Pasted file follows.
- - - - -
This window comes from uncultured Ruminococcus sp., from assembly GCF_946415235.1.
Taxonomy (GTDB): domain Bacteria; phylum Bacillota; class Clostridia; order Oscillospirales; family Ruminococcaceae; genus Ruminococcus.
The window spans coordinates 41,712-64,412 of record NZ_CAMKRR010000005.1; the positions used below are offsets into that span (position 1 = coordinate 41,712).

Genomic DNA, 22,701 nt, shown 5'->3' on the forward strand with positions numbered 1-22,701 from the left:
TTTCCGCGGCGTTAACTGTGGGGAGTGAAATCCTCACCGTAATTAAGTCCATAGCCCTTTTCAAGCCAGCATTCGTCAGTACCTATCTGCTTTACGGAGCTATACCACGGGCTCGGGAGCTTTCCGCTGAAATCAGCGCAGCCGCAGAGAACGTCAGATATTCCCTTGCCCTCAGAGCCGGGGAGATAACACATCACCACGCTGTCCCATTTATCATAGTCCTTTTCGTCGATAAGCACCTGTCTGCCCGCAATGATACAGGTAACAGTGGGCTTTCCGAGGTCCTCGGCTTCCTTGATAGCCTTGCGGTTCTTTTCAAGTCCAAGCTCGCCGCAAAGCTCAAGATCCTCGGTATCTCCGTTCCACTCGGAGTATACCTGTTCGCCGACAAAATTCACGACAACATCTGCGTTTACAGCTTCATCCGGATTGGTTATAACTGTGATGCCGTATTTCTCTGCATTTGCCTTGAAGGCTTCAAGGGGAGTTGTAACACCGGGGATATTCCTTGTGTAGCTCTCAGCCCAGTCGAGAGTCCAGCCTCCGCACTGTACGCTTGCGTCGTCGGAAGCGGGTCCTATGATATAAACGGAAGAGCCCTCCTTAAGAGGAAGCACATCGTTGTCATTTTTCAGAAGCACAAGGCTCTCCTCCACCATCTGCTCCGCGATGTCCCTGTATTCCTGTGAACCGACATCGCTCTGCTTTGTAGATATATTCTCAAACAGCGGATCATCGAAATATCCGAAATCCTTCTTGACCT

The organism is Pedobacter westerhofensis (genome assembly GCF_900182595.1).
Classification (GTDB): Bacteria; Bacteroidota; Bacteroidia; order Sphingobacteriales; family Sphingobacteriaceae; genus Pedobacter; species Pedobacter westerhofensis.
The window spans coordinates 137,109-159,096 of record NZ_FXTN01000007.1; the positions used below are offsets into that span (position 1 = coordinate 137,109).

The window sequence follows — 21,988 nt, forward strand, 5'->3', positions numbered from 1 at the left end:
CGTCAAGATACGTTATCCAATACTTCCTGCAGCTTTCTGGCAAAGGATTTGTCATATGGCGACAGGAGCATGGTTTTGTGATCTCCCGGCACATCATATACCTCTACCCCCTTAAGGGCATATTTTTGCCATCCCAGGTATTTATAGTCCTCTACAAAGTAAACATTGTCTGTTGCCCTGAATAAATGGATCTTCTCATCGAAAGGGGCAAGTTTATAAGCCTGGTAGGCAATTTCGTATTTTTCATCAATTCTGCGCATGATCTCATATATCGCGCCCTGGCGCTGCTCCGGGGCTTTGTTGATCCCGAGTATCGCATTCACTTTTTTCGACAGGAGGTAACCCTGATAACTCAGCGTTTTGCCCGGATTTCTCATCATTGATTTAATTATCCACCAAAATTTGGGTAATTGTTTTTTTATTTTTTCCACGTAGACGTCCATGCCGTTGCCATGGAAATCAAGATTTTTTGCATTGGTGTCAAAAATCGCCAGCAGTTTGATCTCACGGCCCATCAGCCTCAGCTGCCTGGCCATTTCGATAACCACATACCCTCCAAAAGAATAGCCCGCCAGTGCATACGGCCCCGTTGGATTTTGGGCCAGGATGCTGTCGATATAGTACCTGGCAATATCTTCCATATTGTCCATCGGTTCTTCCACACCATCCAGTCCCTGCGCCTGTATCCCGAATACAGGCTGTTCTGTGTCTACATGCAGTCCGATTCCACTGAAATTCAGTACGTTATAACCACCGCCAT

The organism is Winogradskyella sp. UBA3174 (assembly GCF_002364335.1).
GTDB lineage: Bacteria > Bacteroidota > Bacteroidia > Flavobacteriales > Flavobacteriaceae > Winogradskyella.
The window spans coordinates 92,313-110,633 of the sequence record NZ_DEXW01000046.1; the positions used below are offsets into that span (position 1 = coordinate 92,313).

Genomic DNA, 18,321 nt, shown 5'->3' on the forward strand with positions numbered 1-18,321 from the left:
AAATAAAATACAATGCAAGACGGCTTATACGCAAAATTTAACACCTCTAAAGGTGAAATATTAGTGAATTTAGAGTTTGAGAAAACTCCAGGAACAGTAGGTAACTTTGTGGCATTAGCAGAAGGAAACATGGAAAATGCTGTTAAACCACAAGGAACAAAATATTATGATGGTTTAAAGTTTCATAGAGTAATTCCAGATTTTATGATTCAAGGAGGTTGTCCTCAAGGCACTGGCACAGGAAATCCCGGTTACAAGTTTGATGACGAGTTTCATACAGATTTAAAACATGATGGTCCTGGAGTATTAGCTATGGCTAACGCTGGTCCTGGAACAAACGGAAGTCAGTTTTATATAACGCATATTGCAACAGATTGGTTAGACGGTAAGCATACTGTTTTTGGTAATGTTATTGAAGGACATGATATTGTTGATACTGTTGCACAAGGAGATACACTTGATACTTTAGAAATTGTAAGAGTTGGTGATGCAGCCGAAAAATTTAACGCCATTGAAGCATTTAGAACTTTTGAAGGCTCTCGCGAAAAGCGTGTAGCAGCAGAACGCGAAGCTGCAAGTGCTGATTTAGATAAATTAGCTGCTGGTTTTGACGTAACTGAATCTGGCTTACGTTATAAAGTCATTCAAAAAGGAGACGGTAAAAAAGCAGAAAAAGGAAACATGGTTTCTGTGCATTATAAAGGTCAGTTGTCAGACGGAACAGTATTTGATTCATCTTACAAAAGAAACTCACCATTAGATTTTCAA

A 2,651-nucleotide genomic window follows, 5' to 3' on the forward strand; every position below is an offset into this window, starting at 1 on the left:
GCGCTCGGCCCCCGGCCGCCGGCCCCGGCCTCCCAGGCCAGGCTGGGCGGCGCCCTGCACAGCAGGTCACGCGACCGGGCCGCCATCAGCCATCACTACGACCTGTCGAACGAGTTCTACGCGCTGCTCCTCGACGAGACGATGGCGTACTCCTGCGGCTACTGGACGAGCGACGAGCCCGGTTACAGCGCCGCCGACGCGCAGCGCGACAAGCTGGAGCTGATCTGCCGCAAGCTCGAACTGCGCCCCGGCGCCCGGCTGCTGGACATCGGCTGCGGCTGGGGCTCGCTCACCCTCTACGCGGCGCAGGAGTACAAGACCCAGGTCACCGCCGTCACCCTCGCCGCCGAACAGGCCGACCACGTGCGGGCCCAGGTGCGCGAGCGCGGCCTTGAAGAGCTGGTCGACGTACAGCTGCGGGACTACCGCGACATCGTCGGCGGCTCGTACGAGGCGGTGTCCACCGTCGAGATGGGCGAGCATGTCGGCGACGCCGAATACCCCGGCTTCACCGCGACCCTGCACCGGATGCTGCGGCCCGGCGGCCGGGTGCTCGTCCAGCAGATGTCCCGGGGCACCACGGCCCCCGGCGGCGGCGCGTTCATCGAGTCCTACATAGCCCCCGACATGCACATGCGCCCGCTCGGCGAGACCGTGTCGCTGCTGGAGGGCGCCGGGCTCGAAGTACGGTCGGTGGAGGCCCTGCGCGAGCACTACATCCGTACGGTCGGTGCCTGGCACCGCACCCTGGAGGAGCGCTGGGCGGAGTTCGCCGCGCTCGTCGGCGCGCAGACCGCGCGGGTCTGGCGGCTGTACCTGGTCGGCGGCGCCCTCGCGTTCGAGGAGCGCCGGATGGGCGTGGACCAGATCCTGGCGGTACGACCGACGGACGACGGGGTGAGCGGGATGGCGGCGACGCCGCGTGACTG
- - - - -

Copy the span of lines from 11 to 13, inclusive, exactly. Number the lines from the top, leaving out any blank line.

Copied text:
The organism is Winogradskyella sp. UBA3174 (assembly GCF_002364335.1).
GTDB lineage: Bacteria > Bacteroidota > Bacteroidia > Flavobacteriales > Flavobacteriaceae > Winogradskyella.
The window spans coordinates 92,313-110,633 of the sequence record NZ_DEXW01000046.1; the positions used below are offsets into that span (position 1 = coordinate 92,313).